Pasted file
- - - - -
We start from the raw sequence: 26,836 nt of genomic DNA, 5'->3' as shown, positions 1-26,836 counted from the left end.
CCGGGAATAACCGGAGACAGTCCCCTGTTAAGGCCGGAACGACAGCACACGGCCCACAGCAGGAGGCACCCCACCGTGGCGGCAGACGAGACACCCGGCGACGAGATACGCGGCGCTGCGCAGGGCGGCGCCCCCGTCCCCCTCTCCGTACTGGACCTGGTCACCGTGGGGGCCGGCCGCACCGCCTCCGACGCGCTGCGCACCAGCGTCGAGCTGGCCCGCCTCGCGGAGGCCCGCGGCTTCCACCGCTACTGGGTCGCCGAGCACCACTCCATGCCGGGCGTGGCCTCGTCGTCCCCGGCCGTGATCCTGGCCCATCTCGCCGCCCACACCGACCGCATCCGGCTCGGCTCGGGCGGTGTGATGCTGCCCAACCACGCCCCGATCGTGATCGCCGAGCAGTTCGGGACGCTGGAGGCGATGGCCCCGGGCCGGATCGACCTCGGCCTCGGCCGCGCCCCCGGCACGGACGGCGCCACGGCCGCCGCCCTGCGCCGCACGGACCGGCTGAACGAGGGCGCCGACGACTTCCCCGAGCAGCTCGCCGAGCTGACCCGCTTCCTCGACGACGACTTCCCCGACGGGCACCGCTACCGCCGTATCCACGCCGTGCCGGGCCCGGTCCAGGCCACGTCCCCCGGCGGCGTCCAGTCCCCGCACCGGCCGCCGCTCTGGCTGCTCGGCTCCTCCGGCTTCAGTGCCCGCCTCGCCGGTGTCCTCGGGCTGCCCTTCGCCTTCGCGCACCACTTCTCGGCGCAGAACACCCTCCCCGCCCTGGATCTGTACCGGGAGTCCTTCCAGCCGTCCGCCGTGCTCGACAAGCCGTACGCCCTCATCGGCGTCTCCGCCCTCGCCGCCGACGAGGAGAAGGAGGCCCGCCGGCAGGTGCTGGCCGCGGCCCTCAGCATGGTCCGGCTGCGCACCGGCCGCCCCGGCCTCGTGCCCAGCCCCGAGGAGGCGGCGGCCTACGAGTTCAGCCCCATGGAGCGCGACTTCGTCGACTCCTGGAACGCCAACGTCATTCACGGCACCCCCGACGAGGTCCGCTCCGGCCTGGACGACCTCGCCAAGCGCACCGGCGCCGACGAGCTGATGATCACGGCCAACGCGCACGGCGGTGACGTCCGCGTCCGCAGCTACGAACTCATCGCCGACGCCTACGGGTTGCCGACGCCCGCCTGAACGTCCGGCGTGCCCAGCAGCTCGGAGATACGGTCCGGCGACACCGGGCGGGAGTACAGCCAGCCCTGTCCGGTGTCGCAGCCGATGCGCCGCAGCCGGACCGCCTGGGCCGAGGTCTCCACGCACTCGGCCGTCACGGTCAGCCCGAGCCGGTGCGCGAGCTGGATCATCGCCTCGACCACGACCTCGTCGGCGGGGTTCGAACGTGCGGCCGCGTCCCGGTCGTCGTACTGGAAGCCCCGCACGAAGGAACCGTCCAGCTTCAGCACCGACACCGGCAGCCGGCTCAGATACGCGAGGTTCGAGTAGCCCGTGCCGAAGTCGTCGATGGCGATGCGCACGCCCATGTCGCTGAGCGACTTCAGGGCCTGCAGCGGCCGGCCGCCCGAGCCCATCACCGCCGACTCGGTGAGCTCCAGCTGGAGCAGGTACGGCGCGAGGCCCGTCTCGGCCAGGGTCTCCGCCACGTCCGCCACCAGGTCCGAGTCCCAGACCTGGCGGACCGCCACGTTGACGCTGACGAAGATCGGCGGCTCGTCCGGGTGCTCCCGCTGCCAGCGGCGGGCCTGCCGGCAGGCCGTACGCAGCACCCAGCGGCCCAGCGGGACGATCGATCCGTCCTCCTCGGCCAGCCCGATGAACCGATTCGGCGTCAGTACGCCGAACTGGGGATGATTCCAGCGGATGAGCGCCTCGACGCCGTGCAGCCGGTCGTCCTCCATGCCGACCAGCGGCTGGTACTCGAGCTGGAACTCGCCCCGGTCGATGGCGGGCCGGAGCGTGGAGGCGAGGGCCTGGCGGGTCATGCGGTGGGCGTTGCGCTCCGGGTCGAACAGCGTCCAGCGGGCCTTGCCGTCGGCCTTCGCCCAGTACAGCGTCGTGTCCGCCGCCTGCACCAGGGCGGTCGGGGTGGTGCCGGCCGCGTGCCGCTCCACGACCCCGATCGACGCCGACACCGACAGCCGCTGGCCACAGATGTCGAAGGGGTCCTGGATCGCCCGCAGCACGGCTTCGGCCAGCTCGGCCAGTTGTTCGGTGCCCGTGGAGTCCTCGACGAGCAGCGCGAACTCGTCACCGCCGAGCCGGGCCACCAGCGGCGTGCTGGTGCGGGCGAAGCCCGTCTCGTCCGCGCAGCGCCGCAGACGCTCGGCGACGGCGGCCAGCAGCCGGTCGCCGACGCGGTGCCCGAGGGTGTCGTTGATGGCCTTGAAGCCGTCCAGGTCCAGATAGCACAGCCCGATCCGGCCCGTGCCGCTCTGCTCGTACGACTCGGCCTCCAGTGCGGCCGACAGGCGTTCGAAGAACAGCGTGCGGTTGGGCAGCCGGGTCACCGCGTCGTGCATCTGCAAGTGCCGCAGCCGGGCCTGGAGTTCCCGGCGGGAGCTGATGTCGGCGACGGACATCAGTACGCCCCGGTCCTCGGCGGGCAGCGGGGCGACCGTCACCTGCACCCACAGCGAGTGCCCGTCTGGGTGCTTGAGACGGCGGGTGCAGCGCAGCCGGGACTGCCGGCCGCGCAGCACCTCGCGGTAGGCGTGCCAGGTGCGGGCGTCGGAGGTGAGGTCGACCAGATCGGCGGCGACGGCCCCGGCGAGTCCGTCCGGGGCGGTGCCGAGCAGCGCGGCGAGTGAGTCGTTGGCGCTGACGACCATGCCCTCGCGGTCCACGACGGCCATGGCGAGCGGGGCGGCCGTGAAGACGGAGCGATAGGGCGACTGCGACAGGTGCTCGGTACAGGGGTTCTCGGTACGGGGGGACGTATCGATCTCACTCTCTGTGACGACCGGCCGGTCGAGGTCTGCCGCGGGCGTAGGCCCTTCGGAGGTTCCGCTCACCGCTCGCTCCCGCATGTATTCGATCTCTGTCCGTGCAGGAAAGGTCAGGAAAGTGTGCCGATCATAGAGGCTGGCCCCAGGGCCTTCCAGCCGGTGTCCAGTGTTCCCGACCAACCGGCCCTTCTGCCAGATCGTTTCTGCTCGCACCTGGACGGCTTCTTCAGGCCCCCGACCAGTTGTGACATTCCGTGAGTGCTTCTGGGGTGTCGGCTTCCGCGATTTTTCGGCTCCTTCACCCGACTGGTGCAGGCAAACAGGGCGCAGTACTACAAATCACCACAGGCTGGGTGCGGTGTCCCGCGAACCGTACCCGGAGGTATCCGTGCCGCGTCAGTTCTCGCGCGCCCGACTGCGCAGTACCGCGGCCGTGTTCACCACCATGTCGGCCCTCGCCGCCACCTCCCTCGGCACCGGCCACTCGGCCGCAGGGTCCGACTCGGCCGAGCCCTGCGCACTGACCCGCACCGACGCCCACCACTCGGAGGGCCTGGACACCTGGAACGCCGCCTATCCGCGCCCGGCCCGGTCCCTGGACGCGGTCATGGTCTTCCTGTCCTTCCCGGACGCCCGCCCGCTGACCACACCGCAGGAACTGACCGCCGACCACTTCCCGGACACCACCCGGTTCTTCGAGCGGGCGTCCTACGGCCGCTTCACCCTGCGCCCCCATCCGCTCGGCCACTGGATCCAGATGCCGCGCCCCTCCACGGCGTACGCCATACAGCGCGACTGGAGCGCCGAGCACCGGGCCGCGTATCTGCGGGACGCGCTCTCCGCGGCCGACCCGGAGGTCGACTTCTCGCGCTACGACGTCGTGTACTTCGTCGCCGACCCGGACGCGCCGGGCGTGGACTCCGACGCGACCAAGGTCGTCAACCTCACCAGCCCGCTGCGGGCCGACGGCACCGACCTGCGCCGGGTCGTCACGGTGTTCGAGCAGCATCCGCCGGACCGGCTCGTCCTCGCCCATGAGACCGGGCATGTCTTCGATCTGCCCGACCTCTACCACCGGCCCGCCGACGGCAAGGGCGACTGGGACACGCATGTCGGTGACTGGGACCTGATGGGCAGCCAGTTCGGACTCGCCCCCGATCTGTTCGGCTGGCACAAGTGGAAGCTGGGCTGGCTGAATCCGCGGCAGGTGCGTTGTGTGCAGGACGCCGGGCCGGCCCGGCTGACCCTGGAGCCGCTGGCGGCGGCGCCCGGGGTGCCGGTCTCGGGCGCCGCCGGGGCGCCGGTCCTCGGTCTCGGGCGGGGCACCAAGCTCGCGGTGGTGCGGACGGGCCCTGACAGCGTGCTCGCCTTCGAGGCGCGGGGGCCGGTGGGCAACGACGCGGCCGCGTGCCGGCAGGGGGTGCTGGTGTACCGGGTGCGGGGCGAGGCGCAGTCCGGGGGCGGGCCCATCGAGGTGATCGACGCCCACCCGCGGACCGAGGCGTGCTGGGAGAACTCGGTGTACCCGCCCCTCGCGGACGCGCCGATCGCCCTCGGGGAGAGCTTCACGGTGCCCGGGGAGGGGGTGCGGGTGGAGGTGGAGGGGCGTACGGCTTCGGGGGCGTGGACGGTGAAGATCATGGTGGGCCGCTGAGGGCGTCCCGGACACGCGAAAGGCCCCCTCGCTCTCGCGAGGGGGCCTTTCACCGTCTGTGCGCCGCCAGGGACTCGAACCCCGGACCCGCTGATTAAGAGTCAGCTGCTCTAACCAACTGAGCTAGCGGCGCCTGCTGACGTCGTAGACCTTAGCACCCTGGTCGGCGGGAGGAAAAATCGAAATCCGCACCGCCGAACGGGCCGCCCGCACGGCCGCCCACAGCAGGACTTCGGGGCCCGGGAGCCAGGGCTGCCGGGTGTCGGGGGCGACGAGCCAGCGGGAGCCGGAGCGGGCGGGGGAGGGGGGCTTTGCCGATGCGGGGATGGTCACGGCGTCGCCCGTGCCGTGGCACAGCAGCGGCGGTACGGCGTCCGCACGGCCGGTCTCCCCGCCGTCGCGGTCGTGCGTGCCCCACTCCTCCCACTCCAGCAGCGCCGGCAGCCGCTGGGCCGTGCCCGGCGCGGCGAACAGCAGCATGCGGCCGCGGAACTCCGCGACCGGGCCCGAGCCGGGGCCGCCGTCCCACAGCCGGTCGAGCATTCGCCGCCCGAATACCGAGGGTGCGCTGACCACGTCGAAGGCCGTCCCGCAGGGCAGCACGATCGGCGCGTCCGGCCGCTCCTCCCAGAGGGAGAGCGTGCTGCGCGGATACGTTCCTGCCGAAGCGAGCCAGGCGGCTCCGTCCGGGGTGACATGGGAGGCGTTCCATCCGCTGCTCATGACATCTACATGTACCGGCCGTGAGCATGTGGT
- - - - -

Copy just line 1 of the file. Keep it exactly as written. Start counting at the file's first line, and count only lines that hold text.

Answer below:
We start from the raw sequence: 26,836 nt of genomic DNA, 5'->3' as shown, positions 1-26,836 counted from the left end.